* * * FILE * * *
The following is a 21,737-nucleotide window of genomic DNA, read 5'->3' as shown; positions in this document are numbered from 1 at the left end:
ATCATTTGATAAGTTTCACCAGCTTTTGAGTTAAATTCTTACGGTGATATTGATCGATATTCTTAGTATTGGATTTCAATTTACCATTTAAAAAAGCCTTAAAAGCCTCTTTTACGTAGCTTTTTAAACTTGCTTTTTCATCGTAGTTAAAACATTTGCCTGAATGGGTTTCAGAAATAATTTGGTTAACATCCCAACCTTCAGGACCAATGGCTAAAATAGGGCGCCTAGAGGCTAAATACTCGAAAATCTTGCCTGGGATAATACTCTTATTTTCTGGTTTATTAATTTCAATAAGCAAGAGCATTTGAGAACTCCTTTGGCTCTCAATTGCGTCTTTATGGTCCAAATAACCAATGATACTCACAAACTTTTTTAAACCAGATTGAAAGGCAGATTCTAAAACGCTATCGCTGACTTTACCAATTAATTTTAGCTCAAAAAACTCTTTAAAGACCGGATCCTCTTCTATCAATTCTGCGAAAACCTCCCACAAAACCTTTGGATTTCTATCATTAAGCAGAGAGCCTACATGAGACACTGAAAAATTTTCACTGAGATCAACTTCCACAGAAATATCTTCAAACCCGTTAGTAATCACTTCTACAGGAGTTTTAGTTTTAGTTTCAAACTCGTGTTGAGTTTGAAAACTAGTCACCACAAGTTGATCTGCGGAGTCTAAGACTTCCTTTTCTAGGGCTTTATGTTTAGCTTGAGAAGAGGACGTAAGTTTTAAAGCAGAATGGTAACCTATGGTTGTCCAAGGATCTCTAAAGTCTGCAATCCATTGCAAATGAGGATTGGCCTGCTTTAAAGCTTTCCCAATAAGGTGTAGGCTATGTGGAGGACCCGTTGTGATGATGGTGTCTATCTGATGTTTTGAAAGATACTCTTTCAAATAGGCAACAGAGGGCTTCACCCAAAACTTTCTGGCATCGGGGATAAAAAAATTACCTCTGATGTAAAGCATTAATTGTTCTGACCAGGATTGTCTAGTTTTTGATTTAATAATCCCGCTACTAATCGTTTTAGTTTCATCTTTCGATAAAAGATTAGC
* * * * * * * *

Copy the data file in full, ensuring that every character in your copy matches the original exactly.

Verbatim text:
The following is a 21,737-nucleotide window of genomic DNA, read 5'->3' as shown; positions in this document are numbered from 1 at the left end:
ATCATTTGATAAGTTTCACCAGCTTTTGAGTTAAATTCTTACGGTGATATTGATCGATATTCTTAGTATTGGATTTCAATTTACCATTTAAAAAAGCCTTAAAAGCCTCTTTTACGTAGCTTTTTAAACTTGCTTTTTCATCGTAGTTAAAACATTTGCCTGAATGGGTTTCAGAAATAATTTGGTTAACATCCCAACCTTCAGGACCAATGGCTAAAATAGGGCGCCTAGAGGCTAAATACTCGAAAATCTTGCCTGGGATAATACTCTTATTTTCTGGTTTATTAATTTCAATAAGCAAGAGCATTTGAGAACTCCTTTGGCTCTCAATTGCGTCTTTATGGTCCAAATAACCAATGATACTCACAAACTTTTTTAAACCAGATTGAAAGGCAGATTCTAAAACGCTATCGCTGACTTTACCAATTAATTTTAGCTCAAAAAACTCTTTAAAGACCGGATCCTCTTCTATCAATTCTGCGAAAACCTCCCACAAAACCTTTGGATTTCTATCATTAAGCAGAGAGCCTACATGAGACACTGAAAAATTTTCACTGAGATCAACTTCCACAGAAATATCTTCAAACCCGTTAGTAATCACTTCTACAGGAGTTTTAGTTTTAGTTTCAAACTCGTGTTGAGTTTGAAAACTAGTCACCACAAGTTGATCTGCGGAGTCTAAGACTTCCTTTTCTAGGGCTTTATGTTTAGCTTGAGAAGAGGACGTAAGTTTTAAAGCAGAATGGTAACCTATGGTTGTCCAAGGATCTCTAAAGTCTGCAATCCATTGCAAATGAGGATTGGCCTGCTTTAAAGCTTTCCCAATAAGGTGTAGGCTATGTGGAGGACCCGTTGTGATGATGGTGTCTATCTGATGTTTTGAAAGATACTCTTTCAAATAGGCAACAGAGGGCTTCACCCAAAACTTTCTGGCATCGGGGATAAAAAAATTACCTCTGATGTAAAGCATTAATTGTTCTGACCAGGATTGTCTAGTTTTTGATTTAATAATCCCGCTACTAATCGTTTTAGTTTCATCTTTCGATAAAAGATTAGC